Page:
How is Multi-Generational Trauma Affecting Native American Culture today? And is Guided Plant Medicine the Best Solution?
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Native Americans are renowned for their strength, courage, and resilience. However, past traumatic events have disrupted their way of life when the Europeans forcefully settled in their lands.
Native Americans were displaced and not allowed to speak their native languages or showcase their cultures. Smallpox and tuberculosis among other diseases were introduced while natives were maimed and stripped of culture. Divide and conquer techniques systematically deteriorated the sense of unity, connection and cultural ways integral t among the Native Indigenous Peoples in America and perhaps throughout the world, this coherence of operative assault blazed the trail of disharmonious existence.
Many Native Indigenous children were taken away from their family, communities and disconnected from thier Tribe. This form of cultural assimilation kept valuable knowledge from being passed to younger generations. The Boarding schools abused the children emotionally, mentally, physically. The saying “kill the Indian save the child” best sums up the effects of Boarding school: they taught the children to be ashamed of their Native life, family and ways.
So, how do these centuries and decades of multi-generational trauma affect the culture of Native Americans today? The answer is not far-fetched. Read on as we discuss what historical trauma is all about.
What is Multi-generational trauma?
Multi-generational trauma is the accumulation of psychological and emotional wounds throughout one’s lifetime and from one generation to another which leads to loss of lives, land, and important elements of culture.
How are these traumas passed down?
We all know that several Native communities are plagued with varying degrees of difficulties. There is a widespread and escalating level of poverty, suicide, unemployment, violence, and poor health, coupled with a high degree of hopelessness. Partly, these difficulties represent an underlying sign of unresolved historical trauma.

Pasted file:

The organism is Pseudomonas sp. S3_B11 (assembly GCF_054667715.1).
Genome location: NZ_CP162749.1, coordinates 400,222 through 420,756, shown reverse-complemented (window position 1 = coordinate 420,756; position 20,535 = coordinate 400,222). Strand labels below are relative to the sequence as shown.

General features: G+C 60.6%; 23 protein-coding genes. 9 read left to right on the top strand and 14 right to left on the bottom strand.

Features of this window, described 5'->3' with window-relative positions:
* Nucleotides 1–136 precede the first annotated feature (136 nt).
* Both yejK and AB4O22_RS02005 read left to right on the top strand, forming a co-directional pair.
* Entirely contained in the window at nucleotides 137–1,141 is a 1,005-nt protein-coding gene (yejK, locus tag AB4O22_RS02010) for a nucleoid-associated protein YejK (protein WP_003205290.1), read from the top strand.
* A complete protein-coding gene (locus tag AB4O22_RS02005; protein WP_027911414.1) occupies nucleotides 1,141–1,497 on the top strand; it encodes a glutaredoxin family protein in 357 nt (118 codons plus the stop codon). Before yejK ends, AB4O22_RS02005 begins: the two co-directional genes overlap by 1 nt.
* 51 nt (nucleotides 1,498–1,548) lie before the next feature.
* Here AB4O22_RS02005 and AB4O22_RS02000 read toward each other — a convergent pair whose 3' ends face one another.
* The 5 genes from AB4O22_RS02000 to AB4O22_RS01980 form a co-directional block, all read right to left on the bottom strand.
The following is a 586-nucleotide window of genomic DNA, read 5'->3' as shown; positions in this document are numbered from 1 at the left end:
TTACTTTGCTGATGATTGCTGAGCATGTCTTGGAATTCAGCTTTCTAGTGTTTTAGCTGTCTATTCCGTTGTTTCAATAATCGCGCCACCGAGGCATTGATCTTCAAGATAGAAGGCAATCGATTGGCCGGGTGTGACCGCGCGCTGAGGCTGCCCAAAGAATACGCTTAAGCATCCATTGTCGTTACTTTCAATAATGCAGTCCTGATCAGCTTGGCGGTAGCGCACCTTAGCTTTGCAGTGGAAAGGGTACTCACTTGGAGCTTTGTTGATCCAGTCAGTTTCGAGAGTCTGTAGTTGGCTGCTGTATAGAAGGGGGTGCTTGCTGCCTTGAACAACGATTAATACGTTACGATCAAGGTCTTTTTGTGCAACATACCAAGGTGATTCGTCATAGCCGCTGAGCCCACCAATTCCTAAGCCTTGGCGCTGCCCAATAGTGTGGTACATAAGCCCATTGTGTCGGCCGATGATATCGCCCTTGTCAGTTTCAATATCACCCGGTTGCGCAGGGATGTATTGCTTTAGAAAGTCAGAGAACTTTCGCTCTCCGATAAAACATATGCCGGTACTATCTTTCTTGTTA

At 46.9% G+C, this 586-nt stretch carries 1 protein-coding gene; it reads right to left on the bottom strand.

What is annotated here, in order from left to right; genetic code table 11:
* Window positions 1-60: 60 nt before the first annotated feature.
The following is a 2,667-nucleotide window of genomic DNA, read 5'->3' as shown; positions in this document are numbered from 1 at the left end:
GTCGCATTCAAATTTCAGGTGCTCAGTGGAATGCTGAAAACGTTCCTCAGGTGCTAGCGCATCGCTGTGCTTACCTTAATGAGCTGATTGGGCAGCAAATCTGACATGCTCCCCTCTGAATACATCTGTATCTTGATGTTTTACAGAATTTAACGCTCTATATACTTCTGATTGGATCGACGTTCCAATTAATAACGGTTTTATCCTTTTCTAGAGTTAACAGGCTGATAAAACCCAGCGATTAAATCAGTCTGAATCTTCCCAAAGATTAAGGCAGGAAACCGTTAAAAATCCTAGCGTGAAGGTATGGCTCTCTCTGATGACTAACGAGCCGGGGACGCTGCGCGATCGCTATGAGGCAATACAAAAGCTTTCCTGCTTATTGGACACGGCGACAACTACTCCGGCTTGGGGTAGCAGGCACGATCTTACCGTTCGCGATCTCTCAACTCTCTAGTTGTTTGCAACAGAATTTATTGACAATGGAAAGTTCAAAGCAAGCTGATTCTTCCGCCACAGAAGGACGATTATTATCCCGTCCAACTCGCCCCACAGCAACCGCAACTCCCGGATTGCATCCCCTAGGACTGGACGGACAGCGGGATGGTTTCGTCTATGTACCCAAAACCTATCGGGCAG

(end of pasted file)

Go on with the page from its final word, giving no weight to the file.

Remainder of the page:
Although these traumas occurred a long time ago, they outlive each generation and are experienced by successive generations.
Successive Native American generations live under the shadow of history and lead to high-stress levels on the body and mind. There is a process to follow in a bit to move on from generational grief and trauma.
Step one is to confront the generational trauma. Step two is to understand the trauma. Step three is to release the pain of generational trauma while the last step is to transcend the trauma.
Native Americans need to learn how to confront their hurts, release the pains of their hurts, and leave a brighter future for their children.
How does ancient plant knowledge help in healing intergenerational trauma?
Guided plant medicine is seen as one of the ideal treatments for those that have witnessed one traumatic event or another. Native Americans suffering from multi- generational trauma will also benefit from the use of cannabis and psychoactive plants.
About 90% of adults living in the United States of America have experienced a traumatic event with high severity to qualify as PTSD. PTSD means post-traumatic stress disorder and only a few end up having full-fledged PTSD.
A significant number of those with PTSD don’t respond to frontline treatments like psychotherapy and medication. This has greatly increased the potential of using Plant Medicine for PTSD treatment.
Lots of findings have made scientists believe in the efficacy of cannabis for those struggling with the aftermath of generational trauma. Studies were successfully conducted in animals which prove that giving doses of the cannabinoid to animals after they have been exposed to trauma can relieve symptoms of trauma.
In conclusion, one of the vital way’s plant medicine may assist with the trauma-related case is by improving sleep which in turn reduces frequent nightmares which is a major symptom of distress. Cannabis also can help reduce anxiety and enhance mood.
However, further research should be carried out to unearth the great potential inherent in cannabis as a treatment for trauma.
Kilpatrick, D. G., Resnick, H. S., Milanak, M. E., Miller, M. W., Keyes, K. M., & Friedman, M. J. (2013). National estimates of exposure to traumatic events and PTSD prevalence using DSM-IV and DSM-5 criteria. Journal of Traumatic Stress, 26(5), 537–547.
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